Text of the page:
CBD extraction might sound overly scientific but it’s really not that complex. The goal of any extraction method is to pull the CBD and other beneficial cannabinoids and terpenes out of hemp plant material.
The resulting extract can then be used to make CBD oils, capsules, topicals, edibles, vapes, and more. Although most CBD companies will claim that their extraction process is the best, the truth is that each CBD extraction method has its advantages and disadvantages.
In this article, we’ll explore the three most common CBD extraction methods — CO2, ethanol, and lipid infusion — to help you understand how they differ.
Table of Contents
Carbon Dioxide (CO2) Extraction
Carbon dioxide (CO2) extraction is the most popular method for extracting CBD. CO2 extraction is not a new process; it’s been extensively used to decaffeinate coffee beans, extract spices, and remove nicotine from tobacco.
The main advantage of CO2 extraction is that it’s highly tunable, which means you can choose what to extract by changing the temperature and pressure (1). But CO2 extraction equipment is costly and requires expertise.
There are two CO2 extraction methods: supercritical and subcritical. Both rely on the use of pressurized carbon dioxide to pull CBD and other beneficial ingredients out of hemp plant material. The CO2 acts as a solvent but without leaving behind any harmful residue.
CO2 extraction is considered a sustainable and eco-friendly option. The CO2 used during the extraction process is recaptured each time for later use, doesn’t leave behind any harmful residue, and is completely non-toxic and renewable.
Supercritical CO2 Extraction
Supercritical CO2 extraction uses high pressures and temperatures to make carbon dioxide behave as both a gas and liquid at the same time. This makes it a very efficient solvent and is the most common CO2 extraction method.
Subcritical CO2 Extraction
With subcritical CBD extraction, a lower temperature and lower pressure are combined for the extraction process. This makes the extraction slower and less efficient but helps retain the plant’s delicate compounds, such as terpenes.
Ethanol has been used for botanical extraction for thousands of years, especially for making herbal tinctures. Ethanol extraction can be done at cold or warm temperatures.
Cold Ethanol Extraction
The cold method involves soaking hemp in pre-chilled ethanol to effectively separate the plant’s cannabinoid and terpene-containing trichomes.
Warm Ethanol Extraction
Meanwhile, the warm method is more efficient (produces higher yields) but has the downside of pulling out undesirable compounds like fats and waxes, which require additional processing to remove. That’s why cold ethanol extraction is more popular.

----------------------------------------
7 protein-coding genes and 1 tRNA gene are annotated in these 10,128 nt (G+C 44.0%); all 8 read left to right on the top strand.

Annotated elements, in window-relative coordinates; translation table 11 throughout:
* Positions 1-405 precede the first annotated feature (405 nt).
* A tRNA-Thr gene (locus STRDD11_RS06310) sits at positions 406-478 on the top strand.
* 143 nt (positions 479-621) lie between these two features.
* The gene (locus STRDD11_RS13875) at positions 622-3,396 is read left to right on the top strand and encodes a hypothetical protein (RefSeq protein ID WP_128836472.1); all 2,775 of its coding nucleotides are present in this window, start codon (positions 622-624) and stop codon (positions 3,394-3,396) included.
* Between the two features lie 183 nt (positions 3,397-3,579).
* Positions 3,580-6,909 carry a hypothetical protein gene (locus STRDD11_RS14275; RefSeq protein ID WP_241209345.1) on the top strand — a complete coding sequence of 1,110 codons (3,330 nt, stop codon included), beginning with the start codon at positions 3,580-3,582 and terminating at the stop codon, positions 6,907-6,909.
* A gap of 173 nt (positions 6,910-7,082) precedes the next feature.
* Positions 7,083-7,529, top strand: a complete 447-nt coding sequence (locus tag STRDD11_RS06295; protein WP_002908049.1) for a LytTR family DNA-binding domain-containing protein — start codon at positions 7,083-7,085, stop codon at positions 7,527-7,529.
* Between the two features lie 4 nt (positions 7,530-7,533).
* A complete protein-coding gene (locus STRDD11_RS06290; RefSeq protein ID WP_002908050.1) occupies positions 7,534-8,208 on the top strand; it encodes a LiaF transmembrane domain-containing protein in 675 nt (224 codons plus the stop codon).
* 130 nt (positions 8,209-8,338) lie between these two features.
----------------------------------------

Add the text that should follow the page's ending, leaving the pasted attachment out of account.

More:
Following the extraction process, the ethanol is evaporated to leave behind a crude extract.
Ethanol extraction is relatively simple, inexpensive, and suitable for both large and small-scale cannabis processors. It also does a great job of dissolving all of hemp’s compounds, including elusive flavonoids (2).
The main downside of ethanol extraction is losing many of the terpenes when the ethanol is evaporated after the extraction. That’s why companies that use this method often add terpenes separately.
Lipid Infusion/Olive Oil Extraction
The last major CBD extraction method to mention is lipid extraction.
Despite the name, the process is quite simple: the hemp is soaked in olive oil, coconut oil, or another type of fat, and heat/pressure is applied. That way, the oil is infused with cannabinoids, terpenes, and other compounds.
This extraction method is the mildest and least intrusive. It does a great job of preserving all of the plant’s ingredients, especially fragile terpenes (2). If you’re looking for products that are as close to natural as possible, lipid infusion is a good choice.
But the downside is that it’s not very efficient and works best in small batches, which is why few CBD companies use it.
Which CBD Extraction Method is Best?
There are many ways to extract CBD and other beneficial compounds out of hemp. Each has its advantages and disadvantages and there isn’t a single “best” method.
The bottom line is that all three extraction methods we covered can be used to make effective, high-quality, full-spectrum, broad-spectrum, and isolate CBD products.
That’s why it’s more important to choose brands that tell you which extraction process they use rather than favoring one over the other. If a brand does not disclose such information, then you would be wise to avoid their products because transparency is important for a poorly regulated industry like CBD.
Still, if you have certain preferences then a specific extraction method might be more suitable. For example, if you want a minimally processed product, lipid infusion is arguably the best choice. Meanwhile, CO2 is considered the most eco-friendly option.
- Rovetto, Laura J., and Niccolo V. Aieta. “Supercritical carbon dioxide extraction of cannabinoids from Cannabis sativa L.” The Journal of Supercritical Fluids 129 (2017): 16-27.
- Lazarjani, Masoumeh Pourseyed, et al. “Processing and extraction methods of medicinal cannabis: a narrative review.” Journal of cannabis research 3.1 (2021): 1-15.
Gleb is a freelance writer from Vancouver, Canada specializing in CBD and cannabis. He’s read thousands of studies on CBD and other supplements, helping him translate complex science into plain language. Gleb has tried and reviewed dozens of CBD brands and products, written third-party testing reports, and knows the CBD industry inside and out. When not writing, he likes to kickbox, travel, and tell everyone how awesome intermittent fasting is.